New York cops Eddie Argo (Stellan Skarsgård) and Helen Westcott (Melissa George) investigate a series of bizarre murders in which innocents are tortured in front of guilty loved ones who could (but dont) volunteer to die in their place.
You probably think you don’t need to see another film about folks tied to chairs being tortured. Hostel transformed this Abu Ghraib image - also practiced by the real-life ‘BTK’ (Bind Torture Kill) serial murderer - into cliché, and my dungeon is already full of depressing lookalike exercises in simplistic misanthropy. However, the peculiarly-titled WΔZ (W-delta-Z) turns the sub-genre around.
The BTK scenes are not only disturbing, but serve to make a point. By establishing that at least half the participants arguably deserve what’s happening to them, the horrors are more complicated than when a mean movie villain carves up an innocent. Vigilante Jean Lerner, powerfully played by Selma Blair, is not merely avenging a wrong done her but trying to solve a philosophical riddle (does altruism exist in nature?). Her former abusers could end their ordeals by throwing a switch to electrocute the especially-selected person they love most who is strapped to a home-made execution chair opposite. “You don’t think I’m enjoying this?” Jean whispers in her agony as she searches for a self-sacrificing streak in her victims, only to be disappointed time after time.
Symbols (‘WΔZ’) carved into corpses lead the investigators to a jittery animal researcher who identifies an equation representing a theory of animal behaviour. As more corpses show up, Stellan Skarsgård’s crumpled dick has to admit that the crimes must be connected with an old assault, which went unprosecuted for slightly too guessable reasons. Atrocities are doled out in hallucinatory flashes, and information is given in an order which confounds easy judgements: by the time we understand what was done to Jean, a pregnant woman and a child have been killed, and the first full representation of her procedure comes with the most culpable gangbanger (Tom Hardy).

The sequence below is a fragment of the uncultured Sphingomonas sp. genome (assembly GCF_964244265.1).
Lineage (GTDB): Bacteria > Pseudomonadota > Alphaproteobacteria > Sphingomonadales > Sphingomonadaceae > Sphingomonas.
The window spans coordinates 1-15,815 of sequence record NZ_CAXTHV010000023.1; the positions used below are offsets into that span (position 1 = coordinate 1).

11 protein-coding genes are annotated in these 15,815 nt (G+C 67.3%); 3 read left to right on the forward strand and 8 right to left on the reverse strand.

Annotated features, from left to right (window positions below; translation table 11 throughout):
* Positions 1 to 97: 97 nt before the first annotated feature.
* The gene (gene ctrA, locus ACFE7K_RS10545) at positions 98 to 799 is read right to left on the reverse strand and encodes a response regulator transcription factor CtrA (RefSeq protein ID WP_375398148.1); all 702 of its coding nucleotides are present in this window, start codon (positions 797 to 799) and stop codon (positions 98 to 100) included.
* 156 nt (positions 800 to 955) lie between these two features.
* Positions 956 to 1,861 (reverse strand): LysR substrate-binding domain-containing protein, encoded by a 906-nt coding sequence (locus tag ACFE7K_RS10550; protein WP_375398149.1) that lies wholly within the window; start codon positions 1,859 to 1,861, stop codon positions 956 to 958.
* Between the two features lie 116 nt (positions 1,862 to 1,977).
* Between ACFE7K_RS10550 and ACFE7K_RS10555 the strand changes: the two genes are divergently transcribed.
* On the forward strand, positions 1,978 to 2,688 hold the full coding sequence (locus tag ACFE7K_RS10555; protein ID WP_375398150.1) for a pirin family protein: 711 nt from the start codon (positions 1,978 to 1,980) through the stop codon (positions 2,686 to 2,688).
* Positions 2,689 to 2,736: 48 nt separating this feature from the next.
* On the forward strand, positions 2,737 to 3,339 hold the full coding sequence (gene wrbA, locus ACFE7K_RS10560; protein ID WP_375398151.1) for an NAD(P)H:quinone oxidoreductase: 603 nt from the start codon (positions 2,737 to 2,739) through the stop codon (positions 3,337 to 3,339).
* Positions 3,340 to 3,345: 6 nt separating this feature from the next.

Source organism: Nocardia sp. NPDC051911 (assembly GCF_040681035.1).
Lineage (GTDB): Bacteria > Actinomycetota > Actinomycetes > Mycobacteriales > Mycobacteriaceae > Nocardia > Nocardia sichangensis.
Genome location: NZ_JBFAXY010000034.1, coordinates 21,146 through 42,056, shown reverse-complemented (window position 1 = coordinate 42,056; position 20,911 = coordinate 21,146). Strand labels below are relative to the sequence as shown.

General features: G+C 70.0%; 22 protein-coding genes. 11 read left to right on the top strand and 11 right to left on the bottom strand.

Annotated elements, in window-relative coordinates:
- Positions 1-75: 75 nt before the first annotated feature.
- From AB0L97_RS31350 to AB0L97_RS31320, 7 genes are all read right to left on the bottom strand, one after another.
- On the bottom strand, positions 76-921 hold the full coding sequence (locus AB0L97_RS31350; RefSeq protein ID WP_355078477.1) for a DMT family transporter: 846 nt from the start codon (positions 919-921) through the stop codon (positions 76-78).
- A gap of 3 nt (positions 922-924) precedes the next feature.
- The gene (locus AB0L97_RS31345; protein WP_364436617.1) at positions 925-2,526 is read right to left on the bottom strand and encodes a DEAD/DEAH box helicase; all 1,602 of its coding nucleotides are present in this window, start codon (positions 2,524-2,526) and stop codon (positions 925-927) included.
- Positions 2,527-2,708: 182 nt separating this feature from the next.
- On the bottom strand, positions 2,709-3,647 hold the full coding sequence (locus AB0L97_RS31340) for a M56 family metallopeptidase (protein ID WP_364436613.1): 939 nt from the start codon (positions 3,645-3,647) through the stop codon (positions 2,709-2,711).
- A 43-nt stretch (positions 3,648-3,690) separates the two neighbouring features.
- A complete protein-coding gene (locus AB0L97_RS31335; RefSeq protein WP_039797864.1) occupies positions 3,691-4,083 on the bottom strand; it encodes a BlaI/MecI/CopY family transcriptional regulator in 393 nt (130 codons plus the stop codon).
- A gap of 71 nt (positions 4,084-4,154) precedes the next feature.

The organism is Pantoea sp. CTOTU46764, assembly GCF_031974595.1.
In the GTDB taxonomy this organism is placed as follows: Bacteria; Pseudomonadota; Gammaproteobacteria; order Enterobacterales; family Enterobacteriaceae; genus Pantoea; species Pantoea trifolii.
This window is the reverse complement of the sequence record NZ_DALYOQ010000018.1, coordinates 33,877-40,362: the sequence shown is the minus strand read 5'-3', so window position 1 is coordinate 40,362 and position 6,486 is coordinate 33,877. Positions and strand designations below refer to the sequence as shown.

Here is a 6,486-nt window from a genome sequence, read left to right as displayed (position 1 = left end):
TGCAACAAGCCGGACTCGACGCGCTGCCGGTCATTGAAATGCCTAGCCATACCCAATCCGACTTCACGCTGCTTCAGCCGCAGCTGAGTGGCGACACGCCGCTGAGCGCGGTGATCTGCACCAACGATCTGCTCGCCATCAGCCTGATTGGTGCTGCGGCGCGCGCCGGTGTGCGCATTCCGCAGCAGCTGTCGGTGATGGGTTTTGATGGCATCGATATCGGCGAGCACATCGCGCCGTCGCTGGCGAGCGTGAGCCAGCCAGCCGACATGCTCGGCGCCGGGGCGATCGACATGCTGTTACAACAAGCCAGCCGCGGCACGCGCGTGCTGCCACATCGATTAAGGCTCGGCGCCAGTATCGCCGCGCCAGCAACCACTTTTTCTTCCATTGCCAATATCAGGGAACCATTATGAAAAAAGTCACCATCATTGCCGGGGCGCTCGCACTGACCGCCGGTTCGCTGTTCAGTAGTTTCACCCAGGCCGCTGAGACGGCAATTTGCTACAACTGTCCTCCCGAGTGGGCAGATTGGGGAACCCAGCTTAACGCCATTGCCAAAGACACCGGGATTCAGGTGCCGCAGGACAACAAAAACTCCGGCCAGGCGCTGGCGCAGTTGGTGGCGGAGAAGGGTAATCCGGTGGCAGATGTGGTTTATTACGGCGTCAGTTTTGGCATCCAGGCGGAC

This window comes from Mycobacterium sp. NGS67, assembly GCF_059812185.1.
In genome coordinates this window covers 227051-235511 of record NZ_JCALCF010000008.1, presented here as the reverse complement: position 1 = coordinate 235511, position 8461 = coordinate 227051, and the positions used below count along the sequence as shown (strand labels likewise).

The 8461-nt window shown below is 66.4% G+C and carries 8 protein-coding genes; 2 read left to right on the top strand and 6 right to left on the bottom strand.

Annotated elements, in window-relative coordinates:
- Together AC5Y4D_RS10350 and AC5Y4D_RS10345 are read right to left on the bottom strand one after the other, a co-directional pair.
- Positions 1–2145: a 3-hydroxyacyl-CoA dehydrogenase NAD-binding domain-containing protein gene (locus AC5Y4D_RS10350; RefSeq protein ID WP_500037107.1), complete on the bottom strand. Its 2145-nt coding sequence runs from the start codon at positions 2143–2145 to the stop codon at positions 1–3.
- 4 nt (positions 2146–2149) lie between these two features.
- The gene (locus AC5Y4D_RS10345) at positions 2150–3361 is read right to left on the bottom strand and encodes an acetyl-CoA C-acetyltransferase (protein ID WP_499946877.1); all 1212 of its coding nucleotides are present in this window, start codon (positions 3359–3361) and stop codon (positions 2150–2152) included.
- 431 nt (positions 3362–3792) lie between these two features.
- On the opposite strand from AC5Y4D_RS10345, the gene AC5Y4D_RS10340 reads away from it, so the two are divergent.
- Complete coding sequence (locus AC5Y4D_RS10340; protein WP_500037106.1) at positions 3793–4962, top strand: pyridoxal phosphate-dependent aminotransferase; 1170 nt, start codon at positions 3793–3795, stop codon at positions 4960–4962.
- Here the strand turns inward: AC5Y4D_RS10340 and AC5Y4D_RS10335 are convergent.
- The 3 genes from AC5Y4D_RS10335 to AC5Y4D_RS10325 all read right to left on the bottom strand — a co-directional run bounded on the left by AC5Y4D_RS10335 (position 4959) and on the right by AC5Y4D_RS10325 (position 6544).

Shooting mostly in Belfast, director Tom Shankland goes for the stylised neo-noir feel of Seven, presenting an almost claustrophobic big city story where all the characters on both sides of the law are wound up together and crime scene forensics shade into abstract inquiry.
If youve got the stomach for strong scenes of torture, and the heart to take part in an uncomfortable debate about human nature, this intelligent horror is well worth your time...